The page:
Brian Eno – Lux – 97%

When I first started listening to post-rock and ambient music, one of the first albums I found was Brian Eno‘s ‘Music for Airports’. I remember sitting in my room, transfixed, as this new genre of music started to change the purview of my limited musical knowledge. I started listening to every ambient album I could find, but something about Eno made me constantly go back. I eventually found myself playing a loop of his ambient albums, his albums with Robert Fripp, and my personal favorite: ‘Apollo: Atmospheres and Soundtracks’Eno changed my perception of what music could do.

 Now I sit here after spending the past few weeks listening to Brian Eno’s latest album, ‘Lux‘, and finding myself remembering and reliving why his music is so beautiful. There is no singular stunning track on this album that builds to a peak or follows a stereotypical structure. This album is made of four tracks that have their own distinctions, but those distinctions are set in compliment with each other. That means that this album is easily perceived as one long track, and there’s nothing I can see that would be wrong about such an assumption.

The music takes Eno back to the roots of his creation—ambient music. You could call this Ambient 5 and I don’t think you’d be too far off.  To compare this to an earlier work is something I’m not keen on doing. I will say that if you’re a fan of ‘Apollo’, ‘Discreet Music’ or even ‘The Plateaux of Mirror’, you’ll love this album.

So what does it sound like? That’s a tricky question. Each track is calm and lucid, punctuated by the chime of piano keys. I wouldn’t be surprised if there’s a simplistic pattern being repeated and altered throughout each track. The album is minimalistic and reflects Eno’s famous idea that this is music that can be ignored. Turn the volume halfway down and do something else. The music will move you in some way. I can imagine this album becoming a favorite of those that love falling asleep to tranquil sounds. I find myself doing the same.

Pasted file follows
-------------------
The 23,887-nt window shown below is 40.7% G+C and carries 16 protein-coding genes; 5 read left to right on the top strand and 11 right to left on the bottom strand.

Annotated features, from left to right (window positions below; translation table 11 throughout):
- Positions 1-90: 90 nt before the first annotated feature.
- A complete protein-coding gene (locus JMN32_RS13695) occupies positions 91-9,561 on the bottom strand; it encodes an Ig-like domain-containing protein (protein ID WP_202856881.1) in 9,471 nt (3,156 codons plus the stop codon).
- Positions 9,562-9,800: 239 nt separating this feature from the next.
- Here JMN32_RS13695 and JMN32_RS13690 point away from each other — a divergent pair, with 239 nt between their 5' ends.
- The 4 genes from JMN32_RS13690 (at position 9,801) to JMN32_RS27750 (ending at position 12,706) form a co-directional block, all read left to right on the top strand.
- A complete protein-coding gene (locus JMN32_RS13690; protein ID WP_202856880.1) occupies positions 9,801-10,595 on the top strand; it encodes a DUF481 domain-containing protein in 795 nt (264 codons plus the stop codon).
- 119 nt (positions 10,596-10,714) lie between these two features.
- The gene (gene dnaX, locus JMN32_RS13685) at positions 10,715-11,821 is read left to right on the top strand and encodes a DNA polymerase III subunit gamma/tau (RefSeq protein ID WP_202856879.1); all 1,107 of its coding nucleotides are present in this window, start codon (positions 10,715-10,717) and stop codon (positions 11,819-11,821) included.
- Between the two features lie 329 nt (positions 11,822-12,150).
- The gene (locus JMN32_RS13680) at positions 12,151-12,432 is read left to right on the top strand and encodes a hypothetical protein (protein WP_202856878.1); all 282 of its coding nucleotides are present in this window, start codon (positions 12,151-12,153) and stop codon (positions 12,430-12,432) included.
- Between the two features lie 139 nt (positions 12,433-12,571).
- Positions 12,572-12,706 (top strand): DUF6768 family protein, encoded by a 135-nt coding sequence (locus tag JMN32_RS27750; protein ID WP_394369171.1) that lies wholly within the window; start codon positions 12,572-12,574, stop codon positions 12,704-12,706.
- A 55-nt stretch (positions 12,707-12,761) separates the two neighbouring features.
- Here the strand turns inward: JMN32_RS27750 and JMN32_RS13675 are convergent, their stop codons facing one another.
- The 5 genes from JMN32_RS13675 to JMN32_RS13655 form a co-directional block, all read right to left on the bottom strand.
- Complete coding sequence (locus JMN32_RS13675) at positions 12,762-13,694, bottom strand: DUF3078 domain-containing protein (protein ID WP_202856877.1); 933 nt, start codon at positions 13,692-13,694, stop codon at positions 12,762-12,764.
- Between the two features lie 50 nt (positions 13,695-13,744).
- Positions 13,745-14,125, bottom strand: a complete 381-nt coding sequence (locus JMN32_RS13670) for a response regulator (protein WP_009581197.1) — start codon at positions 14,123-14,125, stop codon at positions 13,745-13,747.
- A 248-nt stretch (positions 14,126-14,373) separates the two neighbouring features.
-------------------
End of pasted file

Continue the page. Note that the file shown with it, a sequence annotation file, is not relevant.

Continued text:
The album has a soothing and almost pensive effect on the listener. Describing exactly what this is seems to take away from the point. What Brian Eno has produced is something beautiful and something worth hearing. He’s stepped back into the world of ambiance to show how it’s done.

For what it is meant to be, this album is as close to perfect as it comes. Brian Eno proves again that he is one of the leading musicians of our age. Listen to this album at home before bed or during a morning commute. See what the simplicity of the notes does to you and you’ll see power of ambient music.

Available in digital format for $8 on Enoshop

Also available on Amazon

EF – Delusions of Grandeur – 90%

Perhaps the most impressive aspect of EF’s new EP Delusions of Grandeur is that, in the span of less than thirty minutes, it makes you seriously contemplate what is going on with this record. This is in no way a bad thing. EF uses everything at their disposable (guitar, drums, horns, vocals, you name it) to draw you in and keep you listening. As post-rock fare this album is magnificent. The buildups are gorgeous and the crescendos, mouth dropping. This is a band that knows how to make beautiful songs and they do just that.

Once a band has that ability to craft beautiful music, they can stick with it and see what happens (Explosions in the Sky). Other bands invent and alter themselves musically (This Will Destroy You). What EF is doing is something that resonates with the new Godspeed You! Black Emperor album; they are using their music to speak. They have the crescendo down. They know the perfect spot to amp up the delay and then kick in the distortion. Those are old concepts. The music has become a conduit of message. But what is that message and is it worth hearing?

What this first track does beautifully is take a sense of personal crisis and suffering and paint a landscape of music around it. The lyrics creep in on painful little waves and speak of “Hollow scenery” and “Falling Autumn leaves.” The sound of the vocals is enough to indicate the sense of loss. The second track is laid out in quiet rumination. Nothing too epic, nothing too subdued. We ride through the thoughts created in that first track.